Odds & Ends

  • Pg. 1. Typo.  You introduce “Gabrieleno Indian Brave” and at first refer to him as Brave (which is fine), but then later refer to him as “brave” – stick with the capitalized version.

  • Pg. 2. We would have liked at least a little description of the monster.  If you want to hold out his full description for later to build suspense, that’s fine, but consider describing just one horrifying feature for the audience to see as the monster is crushed under the rock.

  • Pg. 4. We’re digging the odd couple detective vibe.

  • General Note: For a spec script, there’s too much focus on camera location and movement. We suggest just focusing on the story and leaving camera direction for a shooting script.

 

  • Pg. 8. Steve mentions the “old anti-abolitionist tunnels under Hollywood…” as if that’s common knowledge, but this is the first we’ve heard of them. Are they real?  Also, wouldn’t it be the abolitionist tunnel?  Anti-abolitionists weren’t a persecuted group that would have needed to operate in secret.

  • Pg. 11. Frank’s appearance is a little random.  Steve and Joe already have their goal, set by the mayor’s aid, to investigate the tunnels.  They don’t really need Frank to motivate them, so what’s the purpose of this scene?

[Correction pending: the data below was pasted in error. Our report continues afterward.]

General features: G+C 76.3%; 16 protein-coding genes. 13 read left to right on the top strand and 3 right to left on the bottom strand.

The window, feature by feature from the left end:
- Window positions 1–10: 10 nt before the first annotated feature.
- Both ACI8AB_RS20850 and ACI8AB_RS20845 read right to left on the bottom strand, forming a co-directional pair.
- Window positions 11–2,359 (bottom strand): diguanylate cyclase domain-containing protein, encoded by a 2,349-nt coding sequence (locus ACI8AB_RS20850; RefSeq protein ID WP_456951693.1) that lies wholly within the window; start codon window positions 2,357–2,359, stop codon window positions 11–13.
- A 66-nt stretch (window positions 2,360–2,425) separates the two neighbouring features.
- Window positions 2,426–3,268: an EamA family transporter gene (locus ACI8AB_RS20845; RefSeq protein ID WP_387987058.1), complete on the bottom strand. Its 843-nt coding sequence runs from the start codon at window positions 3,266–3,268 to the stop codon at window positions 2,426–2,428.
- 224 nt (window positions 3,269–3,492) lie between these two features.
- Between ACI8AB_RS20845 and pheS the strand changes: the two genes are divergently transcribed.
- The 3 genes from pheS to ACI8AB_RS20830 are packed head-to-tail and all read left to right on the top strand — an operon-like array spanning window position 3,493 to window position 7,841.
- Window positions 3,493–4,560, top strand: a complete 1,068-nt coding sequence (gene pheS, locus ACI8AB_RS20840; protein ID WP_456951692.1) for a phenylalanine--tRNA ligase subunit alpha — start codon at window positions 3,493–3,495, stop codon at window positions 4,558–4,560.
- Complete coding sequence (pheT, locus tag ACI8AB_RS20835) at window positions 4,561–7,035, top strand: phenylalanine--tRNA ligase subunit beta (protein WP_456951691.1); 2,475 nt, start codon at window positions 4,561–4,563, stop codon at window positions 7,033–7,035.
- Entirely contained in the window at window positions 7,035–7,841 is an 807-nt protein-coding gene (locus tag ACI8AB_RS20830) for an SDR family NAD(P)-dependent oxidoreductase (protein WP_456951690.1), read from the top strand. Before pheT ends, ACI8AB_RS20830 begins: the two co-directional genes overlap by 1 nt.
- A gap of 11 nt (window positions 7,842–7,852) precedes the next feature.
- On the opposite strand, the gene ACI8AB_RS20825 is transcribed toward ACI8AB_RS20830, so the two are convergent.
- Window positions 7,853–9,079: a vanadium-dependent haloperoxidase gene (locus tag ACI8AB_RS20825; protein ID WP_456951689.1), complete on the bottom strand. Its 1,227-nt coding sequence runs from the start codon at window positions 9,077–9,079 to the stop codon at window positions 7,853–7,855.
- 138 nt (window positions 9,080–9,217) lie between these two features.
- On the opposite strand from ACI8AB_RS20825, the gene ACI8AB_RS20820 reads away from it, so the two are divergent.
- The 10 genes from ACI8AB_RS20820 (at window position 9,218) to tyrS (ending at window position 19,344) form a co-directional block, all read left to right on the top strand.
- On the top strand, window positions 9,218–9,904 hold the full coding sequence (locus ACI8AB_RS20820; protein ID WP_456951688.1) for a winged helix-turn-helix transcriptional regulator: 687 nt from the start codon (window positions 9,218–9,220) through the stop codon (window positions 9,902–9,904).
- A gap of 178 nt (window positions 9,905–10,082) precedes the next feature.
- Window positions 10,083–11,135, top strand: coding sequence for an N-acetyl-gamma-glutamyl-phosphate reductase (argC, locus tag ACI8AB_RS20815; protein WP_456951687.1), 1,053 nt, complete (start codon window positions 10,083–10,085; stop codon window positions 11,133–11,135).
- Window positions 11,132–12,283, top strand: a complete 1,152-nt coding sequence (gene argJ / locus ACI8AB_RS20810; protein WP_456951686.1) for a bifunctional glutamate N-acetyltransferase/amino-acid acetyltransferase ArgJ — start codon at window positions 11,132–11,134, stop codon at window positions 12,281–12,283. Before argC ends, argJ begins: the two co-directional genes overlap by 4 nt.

• Pg. 12. Typo. “The narrow aisle are packed...”

 

  • Pg. 14. Typo. “ I hat a hot tub installed…”

 

  • General Note: A high percentage of the dialogue entries end with exclamation points.  It’s okay to use them when called for contextually, but otherwise we recommend using them sparingly.

 

  • Pg. 23. “Shit!” lol, this will get some laughs.

 

  • Pg. 24-26. Steve and Joe come off pretty inept in their first meeting with the monster.  They didn’t seem prepared, didn’t have a plan, and didn't bring any weapons.  At the first sign of trouble, they ran and didn’t attempt to fight back.  We understand that it’s a comedy, but Steve and Joe’s effort with the monster seems pretty implausible.

  • Pg. 27. Sort of developing a creepy “IT” vibe.  We’re really wondering what the monster looks like at this point, whether it can talk and also if it is dexterous enough to pull Marilyn into the sewers (does it have arms/hands?).

  • Pg. 28. Typo. “…Frank in forefround”

  • Pg. 32. Typo. “fra,e”

  • Pg. 35. Okay, we finally get the full reveal of the creature, which is good, but we still don’t get the full description we’ve been wanting.

  • Pg. 40-45. This chase sequence drags a bit.  It boils down to setting the charge, being chased out of the tunnel, and igniting the charge to let loose a torrent of water.  We’re okay with the action itself, we just think you can condense it.

  • Pg. 47. Why aren’t Joe and Steve shooting at the monster?

  • Pg. 49. Typo. “I’, not going to…”

  • Pg. 54. It seamed a little too easy to kill the creature.  All it took was a sword?

  • Pg. 59. Ugh - so gross when he pops the youngling in his mouth!!

  • Black Facebook Icon
  • Black Twitter Icon